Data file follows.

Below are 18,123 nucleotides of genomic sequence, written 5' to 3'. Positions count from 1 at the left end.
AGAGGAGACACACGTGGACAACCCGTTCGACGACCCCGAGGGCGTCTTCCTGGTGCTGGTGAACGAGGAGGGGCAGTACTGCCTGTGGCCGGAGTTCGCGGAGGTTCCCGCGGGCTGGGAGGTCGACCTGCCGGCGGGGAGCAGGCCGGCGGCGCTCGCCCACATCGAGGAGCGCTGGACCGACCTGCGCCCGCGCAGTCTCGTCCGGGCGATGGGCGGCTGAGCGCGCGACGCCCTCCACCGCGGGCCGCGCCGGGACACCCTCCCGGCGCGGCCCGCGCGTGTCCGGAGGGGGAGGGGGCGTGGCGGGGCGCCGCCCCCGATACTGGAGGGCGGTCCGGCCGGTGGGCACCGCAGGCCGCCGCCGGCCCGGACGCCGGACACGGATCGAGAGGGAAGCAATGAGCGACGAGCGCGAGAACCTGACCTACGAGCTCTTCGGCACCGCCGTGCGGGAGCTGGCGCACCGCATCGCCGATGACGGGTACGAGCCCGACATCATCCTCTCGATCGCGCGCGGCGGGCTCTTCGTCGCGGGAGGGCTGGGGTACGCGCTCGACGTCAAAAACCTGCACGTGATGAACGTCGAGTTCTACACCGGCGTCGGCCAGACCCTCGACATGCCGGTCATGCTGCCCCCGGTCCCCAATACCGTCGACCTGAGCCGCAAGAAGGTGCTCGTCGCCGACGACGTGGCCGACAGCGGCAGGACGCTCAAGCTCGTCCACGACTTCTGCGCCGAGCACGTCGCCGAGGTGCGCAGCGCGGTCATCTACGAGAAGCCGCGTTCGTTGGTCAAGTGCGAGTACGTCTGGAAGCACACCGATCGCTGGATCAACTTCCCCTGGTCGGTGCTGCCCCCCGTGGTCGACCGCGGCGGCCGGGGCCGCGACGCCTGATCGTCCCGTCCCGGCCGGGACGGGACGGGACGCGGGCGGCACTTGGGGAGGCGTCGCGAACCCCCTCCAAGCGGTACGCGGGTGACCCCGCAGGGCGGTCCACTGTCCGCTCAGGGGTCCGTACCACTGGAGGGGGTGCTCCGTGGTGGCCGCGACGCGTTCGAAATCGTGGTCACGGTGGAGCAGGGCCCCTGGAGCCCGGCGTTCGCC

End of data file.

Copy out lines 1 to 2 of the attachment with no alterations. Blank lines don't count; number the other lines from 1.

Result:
Below are 18,123 nucleotides of genomic sequence, written 5' to 3'. Positions count from 1 at the left end.
AGAGGAGACACACGTGGACAACCCGTTCGACGACCCCGAGGGCGTCTTCCTGGTGCTGGTGAACGAGGAGGGGCAGTACTGCCTGTGGCCGGAGTTCGCGGAGGTTCCCGCGGGCTGGGAGGTCGACCTGCCGGCGGGGAGCAGGCCGGCGGCGCTCGCCCACATCGAGGAGCGCTGGACCGACCTGCGCCCGCGCAGTCTCGTCCGGGCGATGGGCGGCTGAGCGCGCGACGCCCTCCACCGCGGGCCGCGCCGGGACACCCTCCCGGCGCGGCCCGCGCGTGTCCGGAGGGGGAGGGGGCGTGGCGGGGCGCCGCCCCCGATACTGGAGGGCGGTCCGGCCGGTGGGCACCGCAGGCCGCCGCCGGCCCGGACGCCGGACACGGATCGAGAGGGAAGCAATGAGCGACGAGCGCGAGAACCTGACCTACGAGCTCTTCGGCACCGCCGTGCGGGAGCTGGCGCACCGCATCGCCGATGACGGGTACGAGCCCGACATCATCCTCTCGATCGCGCGCGGCGGGCTCTTCGTCGCGGGAGGGCTGGGGTACGCGCTCGACGTCAAAAACCTGCACGTGATGAACGTCGAGTTCTACACCGGCGTCGGCCAGACCCTCGACATGCCGGTCATGCTGCCCCCGGTCCCCAATACCGTCGACCTGAGCCGCAAGAAGGTGCTCGTCGCCGACGACGTGGCCGACAGCGGCAGGACGCTCAAGCTCGTCCACGACTTCTGCGCCGAGCACGTCGCCGAGGTGCGCAGCGCGGTCATCTACGAGAAGCCGCGTTCGTTGGTCAAGTGCGAGTACGTCTGGAAGCACACCGATCGCTGGATCAACTTCCCCTGGTCGGTGCTGCCCCCCGTGGTCGACCGCGGCGGCCGGGGCCGCGACGCCTGATCGTCCCGTCCCGGCCGGGACGGGACGGGACGCGGGCGGCACTTGGGGAGGCGTCGCGAACCCCCTCCAAGCGGTACGCGGGTGACCCCGCAGGGCGGTCCACTGTCCGCTCAGGGGTCCGTACCACTGGAGGGGGTGCTCCGTGGTGGCCGCGACGCGTTCGAAATCGTGGTCACGGTGGAGCAGGGCCCCTGGAGCCCGGCGTTCGCC